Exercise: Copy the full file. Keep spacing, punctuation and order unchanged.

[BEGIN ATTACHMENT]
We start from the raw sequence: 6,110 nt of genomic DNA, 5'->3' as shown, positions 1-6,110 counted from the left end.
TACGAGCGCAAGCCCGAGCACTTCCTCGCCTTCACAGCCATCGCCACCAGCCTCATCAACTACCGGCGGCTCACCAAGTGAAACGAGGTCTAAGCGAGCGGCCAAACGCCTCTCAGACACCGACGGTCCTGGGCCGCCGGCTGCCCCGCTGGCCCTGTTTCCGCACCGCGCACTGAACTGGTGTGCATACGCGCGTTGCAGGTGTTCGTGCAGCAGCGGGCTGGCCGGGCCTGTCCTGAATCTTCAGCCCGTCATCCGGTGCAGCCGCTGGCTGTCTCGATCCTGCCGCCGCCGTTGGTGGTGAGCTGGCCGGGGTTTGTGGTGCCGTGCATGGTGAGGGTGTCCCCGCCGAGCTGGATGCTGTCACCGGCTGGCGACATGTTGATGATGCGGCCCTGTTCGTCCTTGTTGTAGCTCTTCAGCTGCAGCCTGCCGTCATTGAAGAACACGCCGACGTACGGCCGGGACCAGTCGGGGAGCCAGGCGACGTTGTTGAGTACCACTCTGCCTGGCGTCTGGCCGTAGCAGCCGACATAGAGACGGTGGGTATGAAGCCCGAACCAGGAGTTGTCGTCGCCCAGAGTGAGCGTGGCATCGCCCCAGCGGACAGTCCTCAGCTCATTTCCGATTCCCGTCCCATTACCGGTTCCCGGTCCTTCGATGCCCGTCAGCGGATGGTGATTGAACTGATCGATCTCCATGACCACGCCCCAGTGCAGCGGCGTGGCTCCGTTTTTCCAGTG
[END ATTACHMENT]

We start from the raw sequence: 6,110 nt of genomic DNA, 5'->3' as shown, positions 1-6,110 counted from the left end.
TACGAGCGCAAGCCCGAGCACTTCCTCGCCTTCACAGCCATCGCCACCAGCCTCATCAACTACCGGCGGCTCACCAAGTGAAACGAGGTCTAAGCGAGCGGCCAAACGCCTCTCAGACACCGACGGTCCTGGGCCGCCGGCTGCCCCGCTGGCCCTGTTTCCGCACCGCGCACTGAACTGGTGTGCATACGCGCGTTGCAGGTGTTCGTGCAGCAGCGGGCTGGCCGGGCCTGTCCTGAATCTTCAGCCCGTCATCCGGTGCAGCCGCTGGCTGTCTCGATCCTGCCGCCGCCGTTGGTGGTGAGCTGGCCGGGGTTTGTGGTGCCGTGCATGGTGAGGGTGTCCCCGCCGAGCTGGATGCTGTCACCGGCTGGCGACATGTTGATGATGCGGCCCTGTTCGTCCTTGTTGTAGCTCTTCAGCTGCAGCCTGCCGTCATTGAAGAACACGCCGACGTACGGCCGGGACCAGTCGGGGAGCCAGGCGACGTTGTTGAGTACCACTCTGCCTGGCGTCTGGCCGTAGCAGCCGACATAGAGACGGTGGGTATGAAGCCCGAACCAGGAGTTGTCGTCGCCCAGAGTGAGCGTGGCATCGCCCCAGCGGACAGTCCTCAGCTCATTTCCGATTCCCGTCCCATTACCGGTTCCCGGTCCTTCGATGCCCGTCAGCGGATGGTGATTGAACTGATCGATCTCCATGACCACGCCCCAGTGCAGCGGCGTGGCTCCGTTTTTCCAGTG